Kimhi -Thinking and Being (Ch 2 ,Sec 9-19)


I am sure no one will read this but I will keep writing because I am almost done for all that it matters.


In the second half of the book’s main chapter Kimhi focuses on the structure of assertions in Aristotle. Following Kimhi’s central division of categorematic and syncategorematic he argues that statements are divided by an asymmetrical emphasis on affirmation and that all statements are split two ways internally. In otherwords that I can say something is x means that I assert that it is that way while entertaining that it could be the other way – ie that my thought has a direction which does not easily confirm to a state of affairs or a psychological attitude. While Kimhi admits that this sounds odd he thinks that such a position has definite advantages over the Fregean functionalist approach (which we have already addressed) as well as the schematic conceptualization of the unity of the proposition. This schematic conceptualization reads sentences and their meanings as internal relations between the semantic and the syntactic which produce solid or sound arguments (90).

Moving onto contradictorary pairs Kimhi wants to show that the difference between affirmation and negation is not a straightforward relationship of asserting or not asserting or of corresponding or not corresponding to a state of affairs but rather about the particular act of thought of assertion. Kimhi appeals again to Wittgentsein’s point (aka the full context principle) and wishes to argue that affirmation and negation have to do with the unity of consciousness vis a vis language use.

To place statements or verb and name connective complexes in a larger context (such as the unity of consciousness) is also Frege’s strategy but, according to Kimhi, this universalist or functionalist approach is too internal or focuses to much on the neutrality of the type of context involved since it immediately appeals to normative rules of inference use. Furthermore, Kimhi thinks his view is an emended form of factualism (which puts emphasis on the role of names in a statement) but that such names cannot ultimately rest upon correspondence with a world of facts. Again facts, for Kimhi, do not arise from names properly relation to a state of affairs via names and expressions but must be syncategorematic in some sense. Kimhi’s priviledged example ‘Jane believes p, p, therefore Jane correctly believes p’ cannot appeal to facts in the sense of correspondence nor in the universalism of Frege’s functionalism.

Kimhi wants to endorse a factualism at the level of the proposition rather than a compostionalist factualism (the latter of which he seems to identify with a narrow reading of Wittgenstein’s Tractatus and which Kimhi attaches to the work of Sellars). Compostionalist factualism claims that statement displays a nexus of relations (aRb) but that it does not properly display the judgement active within a proposition beyond being the force of assertion. Hence the difference between believing and really believing is not a question of force but is negated by the bidirectionality of thought and its connection to the non-propositional (or the syncategorematic). Without mentioning Sellars’ name, Kimhi spends some time critiquing the picture theory reading of Wittgenstein (something which is connected to compositionalist factualism and Sellar’s jumblese language) arguing the relations between language cannot be adequately expressed via spatial models (that writing a word under a word could express ‘under) since the activity of thought and its monistic syncategorematic character would be erased.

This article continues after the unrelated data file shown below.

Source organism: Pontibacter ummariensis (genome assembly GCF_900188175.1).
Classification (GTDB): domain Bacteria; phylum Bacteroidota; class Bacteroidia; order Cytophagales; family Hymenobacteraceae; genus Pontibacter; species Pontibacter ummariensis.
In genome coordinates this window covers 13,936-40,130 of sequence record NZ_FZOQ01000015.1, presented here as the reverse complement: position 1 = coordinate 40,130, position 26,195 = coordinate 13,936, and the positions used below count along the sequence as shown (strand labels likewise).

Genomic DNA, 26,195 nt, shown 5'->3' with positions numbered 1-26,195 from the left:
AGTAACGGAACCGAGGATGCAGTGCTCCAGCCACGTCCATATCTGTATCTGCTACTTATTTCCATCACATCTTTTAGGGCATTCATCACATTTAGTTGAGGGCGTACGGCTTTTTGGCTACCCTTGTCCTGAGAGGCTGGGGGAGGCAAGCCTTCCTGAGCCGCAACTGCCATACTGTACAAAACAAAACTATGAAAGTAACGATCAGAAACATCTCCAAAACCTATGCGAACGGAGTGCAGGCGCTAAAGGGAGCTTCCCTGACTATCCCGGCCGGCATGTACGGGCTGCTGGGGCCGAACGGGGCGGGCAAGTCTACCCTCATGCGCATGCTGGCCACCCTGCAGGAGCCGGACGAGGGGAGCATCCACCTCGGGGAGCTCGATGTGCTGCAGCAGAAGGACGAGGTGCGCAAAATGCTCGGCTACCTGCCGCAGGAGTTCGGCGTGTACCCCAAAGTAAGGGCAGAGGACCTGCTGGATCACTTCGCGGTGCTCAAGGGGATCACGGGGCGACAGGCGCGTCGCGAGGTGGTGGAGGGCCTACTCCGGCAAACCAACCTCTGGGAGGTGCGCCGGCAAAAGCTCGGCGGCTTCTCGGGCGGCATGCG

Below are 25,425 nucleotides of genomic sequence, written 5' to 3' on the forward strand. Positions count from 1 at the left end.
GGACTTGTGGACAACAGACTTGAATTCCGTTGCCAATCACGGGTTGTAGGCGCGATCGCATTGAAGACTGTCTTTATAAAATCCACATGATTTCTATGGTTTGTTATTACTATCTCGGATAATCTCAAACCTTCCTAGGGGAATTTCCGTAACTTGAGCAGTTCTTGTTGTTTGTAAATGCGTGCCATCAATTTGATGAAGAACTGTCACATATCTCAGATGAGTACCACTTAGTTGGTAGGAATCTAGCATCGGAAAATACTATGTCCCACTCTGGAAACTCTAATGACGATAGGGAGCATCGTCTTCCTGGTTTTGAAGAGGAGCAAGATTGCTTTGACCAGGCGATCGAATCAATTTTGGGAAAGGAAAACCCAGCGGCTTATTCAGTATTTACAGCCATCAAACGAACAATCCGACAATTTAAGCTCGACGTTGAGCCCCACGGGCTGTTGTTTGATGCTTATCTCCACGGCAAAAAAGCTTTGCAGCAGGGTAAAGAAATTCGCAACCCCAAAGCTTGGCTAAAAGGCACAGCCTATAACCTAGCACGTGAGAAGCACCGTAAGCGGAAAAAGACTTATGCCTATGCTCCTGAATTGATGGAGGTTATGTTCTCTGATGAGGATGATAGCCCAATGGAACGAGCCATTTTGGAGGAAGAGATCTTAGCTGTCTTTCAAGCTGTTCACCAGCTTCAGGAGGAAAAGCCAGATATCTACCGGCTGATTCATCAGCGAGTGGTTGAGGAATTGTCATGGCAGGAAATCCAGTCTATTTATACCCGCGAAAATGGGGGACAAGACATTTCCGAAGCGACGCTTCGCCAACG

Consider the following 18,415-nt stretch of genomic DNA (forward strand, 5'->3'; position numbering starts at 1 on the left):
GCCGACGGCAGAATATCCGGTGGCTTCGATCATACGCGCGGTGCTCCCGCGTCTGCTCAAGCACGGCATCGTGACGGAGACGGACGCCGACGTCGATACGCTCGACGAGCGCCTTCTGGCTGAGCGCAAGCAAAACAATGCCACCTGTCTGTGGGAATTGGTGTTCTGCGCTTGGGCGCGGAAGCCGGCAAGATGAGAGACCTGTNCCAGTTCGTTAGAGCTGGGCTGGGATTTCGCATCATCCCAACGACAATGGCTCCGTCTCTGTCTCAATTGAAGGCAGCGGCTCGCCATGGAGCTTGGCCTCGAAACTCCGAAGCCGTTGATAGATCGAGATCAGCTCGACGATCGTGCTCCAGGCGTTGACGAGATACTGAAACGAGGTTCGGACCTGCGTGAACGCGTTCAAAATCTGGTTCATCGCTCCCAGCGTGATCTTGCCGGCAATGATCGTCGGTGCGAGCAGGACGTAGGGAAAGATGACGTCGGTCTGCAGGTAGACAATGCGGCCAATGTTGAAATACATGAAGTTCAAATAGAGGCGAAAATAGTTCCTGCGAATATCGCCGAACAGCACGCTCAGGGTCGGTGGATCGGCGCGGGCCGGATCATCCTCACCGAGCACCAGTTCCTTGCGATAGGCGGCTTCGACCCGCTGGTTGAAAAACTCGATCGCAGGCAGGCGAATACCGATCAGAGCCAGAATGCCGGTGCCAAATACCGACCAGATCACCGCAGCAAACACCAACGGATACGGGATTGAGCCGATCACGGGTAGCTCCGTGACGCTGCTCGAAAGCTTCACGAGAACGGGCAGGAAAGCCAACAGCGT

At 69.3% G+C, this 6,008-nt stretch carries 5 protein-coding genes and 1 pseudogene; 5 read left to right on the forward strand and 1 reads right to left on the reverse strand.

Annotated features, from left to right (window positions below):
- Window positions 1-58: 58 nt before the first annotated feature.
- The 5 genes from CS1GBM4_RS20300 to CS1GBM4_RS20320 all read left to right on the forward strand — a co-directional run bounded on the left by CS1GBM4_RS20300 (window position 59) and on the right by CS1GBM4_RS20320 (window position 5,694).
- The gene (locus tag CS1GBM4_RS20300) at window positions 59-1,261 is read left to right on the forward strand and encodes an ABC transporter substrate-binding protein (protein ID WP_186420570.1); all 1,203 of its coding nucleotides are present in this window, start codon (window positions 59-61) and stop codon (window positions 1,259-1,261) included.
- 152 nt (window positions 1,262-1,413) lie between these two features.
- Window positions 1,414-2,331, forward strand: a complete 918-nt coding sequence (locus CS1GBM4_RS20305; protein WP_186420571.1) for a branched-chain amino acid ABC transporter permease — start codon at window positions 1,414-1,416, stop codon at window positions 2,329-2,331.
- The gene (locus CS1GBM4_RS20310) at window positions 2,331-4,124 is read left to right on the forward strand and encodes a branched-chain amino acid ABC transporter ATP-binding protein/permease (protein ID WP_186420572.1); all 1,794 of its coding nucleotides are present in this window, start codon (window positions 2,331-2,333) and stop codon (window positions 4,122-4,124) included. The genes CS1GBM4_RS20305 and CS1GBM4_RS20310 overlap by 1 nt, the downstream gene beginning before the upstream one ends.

This has a peculiar consequence of claiming that a judgement’s correctness cannot be accounted for by any external measure – the force of belief for instance cannot be externally tracked. This of course shows why Kimhi must strongly reject Sellars’ form of understand mind by way of observation statements about other thinking acting individuals. If notion of self-reflection and judgement is modeled after empirical or pseudo behaviorist ‘readings’ of other people’s behavior and inferring they have something like inner processes giving themselves reasons for doing x, y, or z, (as portrayed in the myth of Jones) then this would deeply undermine the monism and non-gap between judgement and thoughts.

Kimhi’s approach has the advantage of placing positivity and negativity into the realm of the mind (as it appeals to the syncategorematic) and is about combination and separation but in a way that always privileges affirmation by which the negative or negation is always parasitic. One cannot, according to Kimhi, think something negatively or think negation without it being an operation on an already thought positive statement.

I cannot do justice to the depths of Kimhi’s Aristotelian wanderings but his use of Aristotle to argue for the dual nature of thought and of the logos is quite striking to say the least.

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